Tony Brown emerges as leading candidate for Leinster post
Former All Black outhalf credited with scintillating form of Highlanders’ backline
Highlanders assistant coach Tony Brown has emerged as the leading candidate to take over at Leinster next season. Photo: Rob Jefferies/Getty Images
Former All Black outhalf Tony Brown has emerged as a leading candidate to become the next Leinster head coach. The 40-year-old, who only retired in 2011, despite winning the last of 18 New Zealand caps in 2001, has already made an impressive impact as Otago coach.
This season he was added to the Highlanders backroom staff where he’s been credited with the scintillating form of their backline.
With Robbie Deans, the initial favourite to succeed Matt O’Connor, and former Leinster forwards coach Jono Gibbes, having signed a new contract with ASM Clermont Auvergne, both ruled out of consideration, Brown comes with a similar profile to previously successful Leinster coaches Michael Cheika and Joe Schmidt.
Neither Schmidt nor Cheika held significant head coaching roles before their arrival in Dublin.
Brown has guided Otago to the play-offs in 2012 and 2013, and also captured the Ranfurly Shield for the first time in 56 years, all this following six years as player-coach with Sanyo Wild Knights in Japan.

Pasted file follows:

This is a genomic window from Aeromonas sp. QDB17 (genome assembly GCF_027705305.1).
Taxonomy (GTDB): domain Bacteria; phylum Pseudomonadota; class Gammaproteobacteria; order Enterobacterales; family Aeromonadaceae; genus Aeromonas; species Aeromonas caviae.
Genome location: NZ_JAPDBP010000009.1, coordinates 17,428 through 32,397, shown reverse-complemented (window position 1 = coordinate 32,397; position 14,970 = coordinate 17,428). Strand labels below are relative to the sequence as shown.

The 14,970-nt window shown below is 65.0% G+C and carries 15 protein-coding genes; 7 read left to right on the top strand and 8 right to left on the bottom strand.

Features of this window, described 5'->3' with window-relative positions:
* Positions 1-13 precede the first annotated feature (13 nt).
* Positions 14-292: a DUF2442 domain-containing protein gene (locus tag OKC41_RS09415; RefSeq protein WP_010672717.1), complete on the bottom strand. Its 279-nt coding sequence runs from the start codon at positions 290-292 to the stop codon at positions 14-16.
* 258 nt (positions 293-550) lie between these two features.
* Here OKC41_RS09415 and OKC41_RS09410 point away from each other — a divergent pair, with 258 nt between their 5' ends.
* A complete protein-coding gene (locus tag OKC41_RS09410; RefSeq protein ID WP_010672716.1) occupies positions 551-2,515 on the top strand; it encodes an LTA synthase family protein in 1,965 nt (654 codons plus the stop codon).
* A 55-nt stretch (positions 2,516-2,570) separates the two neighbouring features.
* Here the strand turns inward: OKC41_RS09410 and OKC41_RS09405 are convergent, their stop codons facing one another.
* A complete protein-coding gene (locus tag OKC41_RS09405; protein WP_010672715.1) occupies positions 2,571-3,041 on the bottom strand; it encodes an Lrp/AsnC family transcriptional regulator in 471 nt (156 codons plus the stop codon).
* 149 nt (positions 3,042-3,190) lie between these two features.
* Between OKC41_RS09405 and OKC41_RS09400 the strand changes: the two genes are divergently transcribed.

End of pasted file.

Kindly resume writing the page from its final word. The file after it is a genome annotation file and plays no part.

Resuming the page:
But it’s the Highlanders revival this season that has enhanced his reputation as an innovative attacking coach in the Schmidt mould.
Currently fourth in the table, the franchise last reached a Super Rugby final in 1999 when Brown was their resident outhalf.
“Browny is a student of the game,” said Lima Sopoaga, the current Highlanders outhalf in a recent interview. “He’s always thinking of ways to outsmart people. Even though he played (with physicality), his coaching style doesn’t reflect that. He’s a very smart coach.
“Browny is all about the three point attack. You can go through them, around them or behind them and that’s what we’re trying to do. It doesn’t matter where we are on the field, we feel like the three options are always available to us.”
“Browny comes up with plays that really excite us all,” Sopoaga continued. “That’s what I think is coming out in our game. Players are excited because we want to do these cool moves and we are challenging ourselves to execute them as best we can.
“I guess that creativity can disappear in professional rugby, but it doesn’t disappear from Browny. He’s always dreaming up new ways to score tries or new moves. It’s good fun.”
Brown also played a season in South Africa with the Stormers before moving to Japan.
That he’s an expert backs coach, and considering the departure of scrum coach Marco Caputo will be covered by John Fogarty’s promotion, his appointment would allow Leinster maintain their current indigenous coaching structures with Leo Cullen overseeing the forwards, which would have proved difficult if Gibbes returned, while adhering to a recruitment formula that has proved extremely successful.